What is the Athens City Museum?
Set in two interconnected 19th-century mansions, once occupied by royalty, the Athens City Museum tells the city’s story through a focus on its people.
Hoverfish, Public domain, via Wikimedia Commons
Athens City Museum History
Everywhere you go in Athens, you’re confronted by signs and symbols of the city’s ancientness. You can’t get far without stumbling across exposed ruins or t-shirts emblazoned with gods and goddesses on souvenir stalls. But the pedestrian who wants to learn about the later stages of Athens’s history – Byzantine, Ottoman or post-independence modernity – has to look a lot harder.
The Athens City Museum, which was founded in 1973 by Lambros Eutaxias, a renowned art collector and Member of Parliament, attempts to provide a light but comprehensive sketch of the city’s history, from its earliest inhabitants, right up to the modern era. The museum is housed across two elegant villas, one of which served as the residence of King Otto and Queen Amalia in the mid-19th century, before they moved to the Old Royal Palace, itself now home to the Hellenic Parliament.
The period brought most vividly to life here is the 19th century, with many of the rooms preserved as they would have appeared to King Otto. There’s also an interactive map of the city in 1842, which you can use to discover how much has survived of the Athens the map represents. Since it was drawn, much of Athens has been destroyed, mainly by war but also by successive waves of redevelopment.
Of all the city’s phases and instances, perhaps the one which has vanished most thoroughly is Ottoman Athens. Its skyline once dotted with minarets, today’s city has thoroughly purged itself of any such traces, erasing them in a process of Hellenisation; you won’t find a single minaret in the city centre. Accordingly, the museum can only provide oblique glimpses of Athens’s Ottoman era – paintings, sketches and models – but they are all the more fascinating for their scarcity. Outside the museum material remains of Ottoman Athens are mere fragments, easily missed by the untrained eye. There’s the winding, labyrinthine Ottoman street pattern left in parts of Psyrri and Monastiraki; the 18th-century Tzistarakis Mosque in Monastiraki Square, which is now an exhibition space; and an unassuming doorway across from the ancient Horologion of Andronikos Kyrrhestes.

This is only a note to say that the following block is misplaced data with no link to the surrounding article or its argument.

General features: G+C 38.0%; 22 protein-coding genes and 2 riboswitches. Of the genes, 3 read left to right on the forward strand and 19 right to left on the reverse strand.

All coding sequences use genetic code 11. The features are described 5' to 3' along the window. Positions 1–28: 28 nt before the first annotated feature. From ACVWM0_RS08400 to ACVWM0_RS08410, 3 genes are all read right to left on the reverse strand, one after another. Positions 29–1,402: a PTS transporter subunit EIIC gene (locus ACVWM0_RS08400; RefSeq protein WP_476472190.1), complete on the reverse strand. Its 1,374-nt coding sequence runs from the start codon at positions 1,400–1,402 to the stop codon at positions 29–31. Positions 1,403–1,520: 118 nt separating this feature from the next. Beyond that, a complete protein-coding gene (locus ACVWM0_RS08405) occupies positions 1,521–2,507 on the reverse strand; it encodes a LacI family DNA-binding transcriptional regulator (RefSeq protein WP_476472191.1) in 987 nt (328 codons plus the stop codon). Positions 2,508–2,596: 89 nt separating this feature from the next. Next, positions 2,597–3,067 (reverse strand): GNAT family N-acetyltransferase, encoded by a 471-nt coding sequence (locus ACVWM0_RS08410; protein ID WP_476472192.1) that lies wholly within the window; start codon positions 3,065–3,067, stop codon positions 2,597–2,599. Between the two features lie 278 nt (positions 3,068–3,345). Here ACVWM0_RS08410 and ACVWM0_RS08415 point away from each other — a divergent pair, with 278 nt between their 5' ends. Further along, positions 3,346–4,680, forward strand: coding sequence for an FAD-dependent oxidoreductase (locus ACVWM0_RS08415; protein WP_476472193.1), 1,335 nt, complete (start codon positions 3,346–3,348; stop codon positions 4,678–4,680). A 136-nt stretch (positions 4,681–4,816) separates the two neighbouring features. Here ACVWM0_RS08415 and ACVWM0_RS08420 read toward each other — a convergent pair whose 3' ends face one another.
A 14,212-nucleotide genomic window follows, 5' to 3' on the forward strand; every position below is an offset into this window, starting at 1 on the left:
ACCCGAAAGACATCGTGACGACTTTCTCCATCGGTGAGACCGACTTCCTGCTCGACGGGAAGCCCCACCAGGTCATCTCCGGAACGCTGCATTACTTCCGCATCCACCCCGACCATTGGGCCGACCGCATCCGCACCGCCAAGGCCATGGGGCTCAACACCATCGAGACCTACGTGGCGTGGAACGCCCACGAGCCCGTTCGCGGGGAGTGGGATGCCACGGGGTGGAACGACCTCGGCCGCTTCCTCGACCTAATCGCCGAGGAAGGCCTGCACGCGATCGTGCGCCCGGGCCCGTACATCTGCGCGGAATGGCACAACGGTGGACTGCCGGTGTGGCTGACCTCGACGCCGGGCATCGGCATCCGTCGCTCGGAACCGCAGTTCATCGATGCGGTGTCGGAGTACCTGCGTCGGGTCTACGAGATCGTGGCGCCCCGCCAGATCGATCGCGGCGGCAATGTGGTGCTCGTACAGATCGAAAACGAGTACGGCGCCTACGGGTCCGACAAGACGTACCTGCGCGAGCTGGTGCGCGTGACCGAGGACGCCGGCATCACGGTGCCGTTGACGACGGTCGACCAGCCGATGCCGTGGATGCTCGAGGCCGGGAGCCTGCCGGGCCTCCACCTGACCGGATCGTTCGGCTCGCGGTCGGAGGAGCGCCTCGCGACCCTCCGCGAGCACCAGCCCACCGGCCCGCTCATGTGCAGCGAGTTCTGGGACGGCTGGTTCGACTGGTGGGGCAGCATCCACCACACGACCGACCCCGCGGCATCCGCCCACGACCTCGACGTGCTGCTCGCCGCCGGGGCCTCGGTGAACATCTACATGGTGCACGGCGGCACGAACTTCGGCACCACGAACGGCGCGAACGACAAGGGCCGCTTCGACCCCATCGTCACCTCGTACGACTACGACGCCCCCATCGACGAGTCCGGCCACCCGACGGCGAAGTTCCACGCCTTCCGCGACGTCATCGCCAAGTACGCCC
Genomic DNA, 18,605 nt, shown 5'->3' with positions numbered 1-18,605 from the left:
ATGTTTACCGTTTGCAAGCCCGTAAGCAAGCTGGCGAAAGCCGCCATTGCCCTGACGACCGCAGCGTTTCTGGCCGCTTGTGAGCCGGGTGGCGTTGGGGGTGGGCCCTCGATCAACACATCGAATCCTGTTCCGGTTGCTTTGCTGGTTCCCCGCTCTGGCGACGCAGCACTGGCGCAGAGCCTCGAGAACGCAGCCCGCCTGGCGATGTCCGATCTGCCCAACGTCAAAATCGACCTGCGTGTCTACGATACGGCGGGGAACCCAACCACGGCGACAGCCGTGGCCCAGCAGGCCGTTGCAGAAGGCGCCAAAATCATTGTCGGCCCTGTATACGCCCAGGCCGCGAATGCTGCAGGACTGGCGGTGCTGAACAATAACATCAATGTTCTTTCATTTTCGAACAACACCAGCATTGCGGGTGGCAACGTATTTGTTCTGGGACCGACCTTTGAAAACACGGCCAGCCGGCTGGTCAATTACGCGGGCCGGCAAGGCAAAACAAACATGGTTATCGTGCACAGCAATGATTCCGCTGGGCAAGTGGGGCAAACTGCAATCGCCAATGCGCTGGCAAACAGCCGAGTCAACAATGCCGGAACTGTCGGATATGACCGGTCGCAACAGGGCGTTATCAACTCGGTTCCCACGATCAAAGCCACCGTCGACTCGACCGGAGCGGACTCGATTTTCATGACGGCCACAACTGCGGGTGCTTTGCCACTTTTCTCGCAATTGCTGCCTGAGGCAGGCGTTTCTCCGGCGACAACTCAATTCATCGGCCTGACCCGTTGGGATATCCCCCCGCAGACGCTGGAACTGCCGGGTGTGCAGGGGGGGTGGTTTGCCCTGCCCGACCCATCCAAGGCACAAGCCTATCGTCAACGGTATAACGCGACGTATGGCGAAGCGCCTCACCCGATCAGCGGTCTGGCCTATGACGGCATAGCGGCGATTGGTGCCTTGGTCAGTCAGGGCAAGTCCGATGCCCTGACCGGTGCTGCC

The doorway is all that remains of an Ottoman-era madrasa (an Islamic theological school) with a large courtyard in the middle. Arrayed around the courtyard were once small rooms where teachers and pupils lived and were educated in reading, writing and mathematics, as well as Koranic studies. Later, during King Otto’s reign, the building was converted into a prison and the rooms became cells. From the branches of the big plane tree, which stood at the centre of the courtyard, condemned prisoners were hanged in full admonitory view of the others. The building and specifically the tree (which was destroyed by a lightning strike in the early 20th century) is the origin of the Greek saying: chaireta mou ton platano (or ‘greet the plane tree for us’), which is said when someone thinks they’ll never hear more on the subject again, such as an ill-fated relationship.
Alongside the museum’s Ottoman-era treasures, you’ll also find an interesting collection of paintings and engravings by travellers who visited Athens over the centuries, as well as a magnificent oil painting of the city by Jacques Carrey, executed in 1674 prior to the famous explosion that damaged the Parthenon. Exploring the museum’s varied and fascinating artefacts is perhaps the best way to fully understand the development of Athens.
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